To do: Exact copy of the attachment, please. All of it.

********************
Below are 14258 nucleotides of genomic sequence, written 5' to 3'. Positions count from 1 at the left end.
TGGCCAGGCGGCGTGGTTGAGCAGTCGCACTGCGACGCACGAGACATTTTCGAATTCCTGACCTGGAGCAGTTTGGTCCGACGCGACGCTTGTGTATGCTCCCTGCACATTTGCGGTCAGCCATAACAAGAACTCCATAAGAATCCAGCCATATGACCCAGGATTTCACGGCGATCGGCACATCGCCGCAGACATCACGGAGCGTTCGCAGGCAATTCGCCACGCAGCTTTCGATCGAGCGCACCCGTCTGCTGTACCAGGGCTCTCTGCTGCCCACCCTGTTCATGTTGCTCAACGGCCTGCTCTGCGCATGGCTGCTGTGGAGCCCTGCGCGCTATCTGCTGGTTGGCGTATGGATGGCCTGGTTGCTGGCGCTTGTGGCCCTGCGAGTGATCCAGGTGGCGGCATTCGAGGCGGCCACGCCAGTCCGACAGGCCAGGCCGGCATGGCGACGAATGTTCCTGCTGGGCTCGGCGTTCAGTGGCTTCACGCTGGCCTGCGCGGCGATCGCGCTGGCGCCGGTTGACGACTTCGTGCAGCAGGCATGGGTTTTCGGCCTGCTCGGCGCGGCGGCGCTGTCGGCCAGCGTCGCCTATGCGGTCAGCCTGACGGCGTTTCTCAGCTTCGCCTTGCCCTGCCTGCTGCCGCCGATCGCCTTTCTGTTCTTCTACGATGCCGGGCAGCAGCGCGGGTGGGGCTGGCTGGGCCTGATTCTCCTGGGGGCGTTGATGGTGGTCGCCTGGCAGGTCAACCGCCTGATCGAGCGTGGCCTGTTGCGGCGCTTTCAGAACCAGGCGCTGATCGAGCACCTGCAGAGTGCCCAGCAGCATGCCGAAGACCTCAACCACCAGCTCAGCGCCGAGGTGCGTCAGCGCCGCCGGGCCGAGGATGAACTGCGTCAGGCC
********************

Below are 14258 nucleotides of genomic sequence, written 5' to 3'. Positions count from 1 at the left end.
TGGCCAGGCGGCGTGGTTGAGCAGTCGCACTGCGACGCACGAGACATTTTCGAATTCCTGACCTGGAGCAGTTTGGTCCGACGCGACGCTTGTGTATGCTCCCTGCACATTTGCGGTCAGCCATAACAAGAACTCCATAAGAATCCAGCCATATGACCCAGGATTTCACGGCGATCGGCACATCGCCGCAGACATCACGGAGCGTTCGCAGGCAATTCGCCACGCAGCTTTCGATCGAGCGCACCCGTCTGCTGTACCAGGGCTCTCTGCTGCCCACCCTGTTCATGTTGCTCAACGGCCTGCTCTGCGCATGGCTGCTGTGGAGCCCTGCGCGCTATCTGCTGGTTGGCGTATGGATGGCCTGGTTGCTGGCGCTTGTGGCCCTGCGAGTGATCCAGGTGGCGGCATTCGAGGCGGCCACGCCAGTCCGACAGGCCAGGCCGGCATGGCGACGAATGTTCCTGCTGGGCTCGGCGTTCAGTGGCTTCACGCTGGCCTGCGCGGCGATCGCGCTGGCGCCGGTTGACGACTTCGTGCAGCAGGCATGGGTTTTCGGCCTGCTCGGCGCGGCGGCGCTGTCGGCCAGCGTCGCCTATGCGGTCAGCCTGACGGCGTTTCTCAGCTTCGCCTTGCCCTGCCTGCTGCCGCCGATCGCCTTTCTGTTCTTCTACGATGCCGGGCAGCAGCGCGGGTGGGGCTGGCTGGGCCTGATTCTCCTGGGGGCGTTGATGGTGGTCGCCTGGCAGGTCAACCGCCTGATCGAGCGTGGCCTGTTGCGGCGCTTTCAGAACCAGGCGCTGATCGAGCACCTGCAGAGTGCCCAGCAGCATGCCGAAGACCTCAACCACCAGCTCAGCGCCGAGGTGCGTCAGCGCCGCCGGGCCGAGGATGAACTGCGTCAGGCC